Join us Thursday, October 23, 7 pm
hosted by Headbones Gallery, 6700 Old Kamloops Rd., Vernon
Please join us for an Artist Presentation by Ilyana Martinez from Toronto, Canada
About the Artist
See more work by Ilyana Martinez at the Z’otz Collective website.
Ilyana Martinez graduated with honours from the Ontario College of Art & Design, and received an Advanced Visual Studies Certificate, Florence, Italy. She studied design at Nova Scotia College of Art and Design and also Yale University, Switzerland, also taking part in the Exchange Program, Ravensbourne College of Design and Communication, UK.
Her works have been shown internationally in Honduras, Mexico, New York, Guatemala, Croatia, Puerto Rico, Serbia, Italy, and in Canada at many Toronto venues and also at the Dunlop Art Gallery, Regina. In 2007, the Z’otz Collective exhibited Modified Inuition, at Vertigo Gallery, Vernon BC.
In 2013 she was the recipient of the Pollock–Krasner Foundation Grant, and has received many awards and grants for her work and the Z’otz Collective, Canada Council for the Arts, Ontario Arts Council, Ontario Arts Council Emerging Artist Grant, Art Registry Program, Museum of Latin American Art, Long Beach, CA. She was the selected artist for The Viewing Program, The Drawing Center, New York, NY in 2007. Her work is held in the Donovan Collection.
The contrast and juxtaposition of the urban and natural worlds is the focus of my work. As a city dweller, I am drawn to urban spaces, but also to the uninhabited ones that are places full of mystery and wonder, where my imagination takes off. The natural realm is alive with endless growth, sprouting seeds, clinging roots, plants, and dirt. The built environment of the city is a concrete one, fabricated with structures, wires, grids and geometry.
The blank page leads me to explore these contrasts, to make vague ideas tangible, planting them in a context and nurturing them with brush, watercolour and ink. Foundations are laid and elements built up, one upon the other to create illusory communities. Buildings are transformed to flora, while seeds germinate structures. A fragile city floats in space, while another dense metropolis is firmly rooted on land. The urban and the natural fuse together at times sustaining one another, but growth and decay have an equal hand.
While the small format requires close attention and an intimacy with the paper, the drawings’ content portrays a vastness. There is a focus on distant spatial relationships: aerial views of the land, its rivers, bridges, roads and buildings. Creating these places is like charting a voyage to make the imaginary a reality. These works are maps that echo the importance of drawing as an artistic and personal language.
My work is of small format on paper, ranging in size from 5” ~ 7” to 14” ~ 19”. The process I employ combines watercolour, gouache, ink, and pencil. The focus is on imagery from the natural world (plants, branches, seeds, rocks, roots, bodies of water) merged with images from urban environments (buildings, roads, structures, grids). Layered in with these are depictions from the imagination.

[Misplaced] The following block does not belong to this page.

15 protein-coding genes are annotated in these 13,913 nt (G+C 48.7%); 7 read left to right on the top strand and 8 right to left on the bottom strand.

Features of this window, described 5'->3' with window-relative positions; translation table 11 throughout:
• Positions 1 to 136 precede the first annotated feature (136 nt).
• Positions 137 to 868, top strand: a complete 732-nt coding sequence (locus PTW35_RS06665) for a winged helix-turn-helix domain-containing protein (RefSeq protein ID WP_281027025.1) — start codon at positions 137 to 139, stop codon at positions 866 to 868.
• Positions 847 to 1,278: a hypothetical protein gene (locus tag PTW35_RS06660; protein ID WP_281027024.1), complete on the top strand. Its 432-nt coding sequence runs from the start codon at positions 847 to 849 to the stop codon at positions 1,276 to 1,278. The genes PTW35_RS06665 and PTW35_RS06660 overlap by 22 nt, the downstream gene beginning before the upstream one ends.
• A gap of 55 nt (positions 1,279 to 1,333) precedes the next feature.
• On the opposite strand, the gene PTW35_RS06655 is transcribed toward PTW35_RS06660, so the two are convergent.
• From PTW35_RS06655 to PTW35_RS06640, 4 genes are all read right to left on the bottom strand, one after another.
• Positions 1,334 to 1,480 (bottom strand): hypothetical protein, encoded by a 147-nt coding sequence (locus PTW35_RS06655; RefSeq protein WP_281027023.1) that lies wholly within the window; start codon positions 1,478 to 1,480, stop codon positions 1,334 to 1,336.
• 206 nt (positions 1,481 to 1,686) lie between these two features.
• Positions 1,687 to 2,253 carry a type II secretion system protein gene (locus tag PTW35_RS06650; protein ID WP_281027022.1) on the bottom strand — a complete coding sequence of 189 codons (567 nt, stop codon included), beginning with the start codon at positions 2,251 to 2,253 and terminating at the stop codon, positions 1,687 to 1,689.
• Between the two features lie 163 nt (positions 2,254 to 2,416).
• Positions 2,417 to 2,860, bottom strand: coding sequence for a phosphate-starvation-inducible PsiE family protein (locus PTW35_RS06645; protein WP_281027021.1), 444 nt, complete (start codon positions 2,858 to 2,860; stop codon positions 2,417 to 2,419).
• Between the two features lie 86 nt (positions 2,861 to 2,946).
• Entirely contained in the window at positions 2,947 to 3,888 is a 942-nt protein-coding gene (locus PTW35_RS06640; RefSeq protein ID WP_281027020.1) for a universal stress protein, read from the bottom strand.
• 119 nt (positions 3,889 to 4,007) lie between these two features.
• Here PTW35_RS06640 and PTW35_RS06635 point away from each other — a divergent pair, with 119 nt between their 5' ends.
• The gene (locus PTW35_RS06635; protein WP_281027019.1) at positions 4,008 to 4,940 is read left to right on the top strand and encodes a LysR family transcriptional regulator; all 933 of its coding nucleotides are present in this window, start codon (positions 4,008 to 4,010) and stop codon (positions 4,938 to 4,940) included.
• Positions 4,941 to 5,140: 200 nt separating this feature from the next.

To create my drawings, I play at being an archaeologist, a gardener, a builder, a cartographer.
Starting from the unknown, the blank page incites me to explore vague ideas, to plant them in a context, to nurture them, and create systems that give direction. Foundations are laid and elements built up to create illusory communities. As in an archaeological site, things are uncovered and discoveries are made. The urban and the natural combine together and sustain one another. All is transformed as buildings become plants, and seeds sprout structures. Growth and decay have an equal hand.
The drawings are a testimony of a voyage with improvisation and chaos. They are maps that echo the importance of drawing as an artistic and personal language. The works also communicate a concern about our tenuous relationship to the environment.
A significant part of my studio practice involves a study of the natural world as a starting point: a collection of objects found while walking and hiking such as rocks, pinecones, seeds, leaves, and fragments of roots and branches are examined, sketched, and used directly as sources for the final drawings. Landscapes sketches are also an essential element of the work.
The Fresh AIR Residency at Allan Brooks Nature Centre will provide me with a tremendous opportunity to explore, study and sketch the biodiversity of the Okanagan, and to engage with the people who live there. I will have the time and space to fully dedicate myself to my artwork amidst an ideal and inspirational environment, and to gain knowledge about this unique terrain. I will photograph the landscape on a macro and micro level and use these images as additional sources. The research will enhance my understanding of the topography of the area, an important and unique region of Canada.
I intend to show the completed series in exhibition at an artist-run centre or gallery. By exhibiting the work and sharing it with the public, I wish to bring attention to this essential territory of British Columbia. The works will allow the viewer to experience the landscape and in a sense, to take a journey there. They will have a chance to interact with nature in an innovative way, in these tranquil spaces for reflection and meditation.
Thanks to Aaron Deans and the Allan Brooks Nature Centre for providing endless studio space and support for all our Fresh! AiR artists.